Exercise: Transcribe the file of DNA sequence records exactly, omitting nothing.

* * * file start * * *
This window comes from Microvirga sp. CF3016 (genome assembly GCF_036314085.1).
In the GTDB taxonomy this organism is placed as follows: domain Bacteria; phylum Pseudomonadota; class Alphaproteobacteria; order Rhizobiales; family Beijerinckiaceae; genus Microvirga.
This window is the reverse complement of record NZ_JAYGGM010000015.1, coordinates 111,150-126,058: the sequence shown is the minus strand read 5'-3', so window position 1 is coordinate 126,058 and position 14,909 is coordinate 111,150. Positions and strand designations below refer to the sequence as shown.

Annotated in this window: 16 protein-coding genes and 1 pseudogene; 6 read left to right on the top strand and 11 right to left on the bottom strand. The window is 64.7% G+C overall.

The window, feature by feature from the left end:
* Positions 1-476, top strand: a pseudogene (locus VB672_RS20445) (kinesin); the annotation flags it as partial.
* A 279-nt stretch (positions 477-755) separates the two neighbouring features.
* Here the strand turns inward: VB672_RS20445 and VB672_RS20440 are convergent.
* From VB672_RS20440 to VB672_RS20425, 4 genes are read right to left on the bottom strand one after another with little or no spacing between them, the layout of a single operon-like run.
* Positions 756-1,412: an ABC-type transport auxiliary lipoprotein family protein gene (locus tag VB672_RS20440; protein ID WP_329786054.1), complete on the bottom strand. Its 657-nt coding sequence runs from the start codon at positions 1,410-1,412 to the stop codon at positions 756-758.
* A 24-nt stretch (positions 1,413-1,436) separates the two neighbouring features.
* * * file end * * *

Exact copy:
This window comes from Microvirga sp. CF3016 (genome assembly GCF_036314085.1).
In the GTDB taxonomy this organism is placed as follows: domain Bacteria; phylum Pseudomonadota; class Alphaproteobacteria; order Rhizobiales; family Beijerinckiaceae; genus Microvirga.
This window is the reverse complement of record NZ_JAYGGM010000015.1, coordinates 111,150-126,058: the sequence shown is the minus strand read 5'-3', so window position 1 is coordinate 126,058 and position 14,909 is coordinate 111,150. Positions and strand designations below refer to the sequence as shown.

Annotated in this window: 16 protein-coding genes and 1 pseudogene; 6 read left to right on the top strand and 11 right to left on the bottom strand. The window is 64.7% G+C overall.

The window, feature by feature from the left end:
* Positions 1-476, top strand: a pseudogene (locus VB672_RS20445) (kinesin); the annotation flags it as partial.
* A 279-nt stretch (positions 477-755) separates the two neighbouring features.
* Here the strand turns inward: VB672_RS20445 and VB672_RS20440 are convergent.
* From VB672_RS20440 to VB672_RS20425, 4 genes are read right to left on the bottom strand one after another with little or no spacing between them, the layout of a single operon-like run.
* Positions 756-1,412: an ABC-type transport auxiliary lipoprotein family protein gene (locus tag VB672_RS20440; protein ID WP_329786054.1), complete on the bottom strand. Its 657-nt coding sequence runs from the start codon at positions 1,410-1,412 to the stop codon at positions 756-758.
* A 24-nt stretch (positions 1,413-1,436) separates the two neighbouring features.